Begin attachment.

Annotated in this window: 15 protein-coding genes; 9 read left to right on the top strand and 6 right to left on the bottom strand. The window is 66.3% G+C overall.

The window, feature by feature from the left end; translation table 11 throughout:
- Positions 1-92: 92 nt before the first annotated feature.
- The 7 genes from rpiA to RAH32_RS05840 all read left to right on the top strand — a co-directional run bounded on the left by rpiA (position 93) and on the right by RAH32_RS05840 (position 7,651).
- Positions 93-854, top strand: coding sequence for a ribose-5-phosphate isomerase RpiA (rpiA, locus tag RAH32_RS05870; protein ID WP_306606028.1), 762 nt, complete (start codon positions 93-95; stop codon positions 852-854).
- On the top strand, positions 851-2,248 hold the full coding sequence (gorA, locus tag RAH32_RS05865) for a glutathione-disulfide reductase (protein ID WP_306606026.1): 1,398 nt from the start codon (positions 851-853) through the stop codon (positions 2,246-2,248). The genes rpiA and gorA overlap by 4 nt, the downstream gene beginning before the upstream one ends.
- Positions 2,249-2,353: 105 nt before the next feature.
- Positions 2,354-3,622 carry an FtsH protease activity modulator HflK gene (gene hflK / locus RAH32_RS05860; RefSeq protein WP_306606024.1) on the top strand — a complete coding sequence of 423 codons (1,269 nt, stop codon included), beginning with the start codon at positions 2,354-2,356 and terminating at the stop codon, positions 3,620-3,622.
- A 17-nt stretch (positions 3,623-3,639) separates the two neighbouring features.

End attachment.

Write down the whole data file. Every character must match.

Annotated in this window: 15 protein-coding genes; 9 read left to right on the top strand and 6 right to left on the bottom strand. The window is 66.3% G+C overall.

The window, feature by feature from the left end; translation table 11 throughout:
- Positions 1-92: 92 nt before the first annotated feature.
- The 7 genes from rpiA to RAH32_RS05840 all read left to right on the top strand — a co-directional run bounded on the left by rpiA (position 93) and on the right by RAH32_RS05840 (position 7,651).
- Positions 93-854, top strand: coding sequence for a ribose-5-phosphate isomerase RpiA (rpiA, locus tag RAH32_RS05870; protein ID WP_306606028.1), 762 nt, complete (start codon positions 93-95; stop codon positions 852-854).
- On the top strand, positions 851-2,248 hold the full coding sequence (gorA, locus tag RAH32_RS05865) for a glutathione-disulfide reductase (protein ID WP_306606026.1): 1,398 nt from the start codon (positions 851-853) through the stop codon (positions 2,246-2,248). The genes rpiA and gorA overlap by 4 nt, the downstream gene beginning before the upstream one ends.
- Positions 2,249-2,353: 105 nt before the next feature.
- Positions 2,354-3,622 carry an FtsH protease activity modulator HflK gene (gene hflK / locus RAH32_RS05860; RefSeq protein WP_306606024.1) on the top strand — a complete coding sequence of 423 codons (1,269 nt, stop codon included), beginning with the start codon at positions 2,354-2,356 and terminating at the stop codon, positions 3,620-3,622.
- A 17-nt stretch (positions 3,623-3,639) separates the two neighbouring features.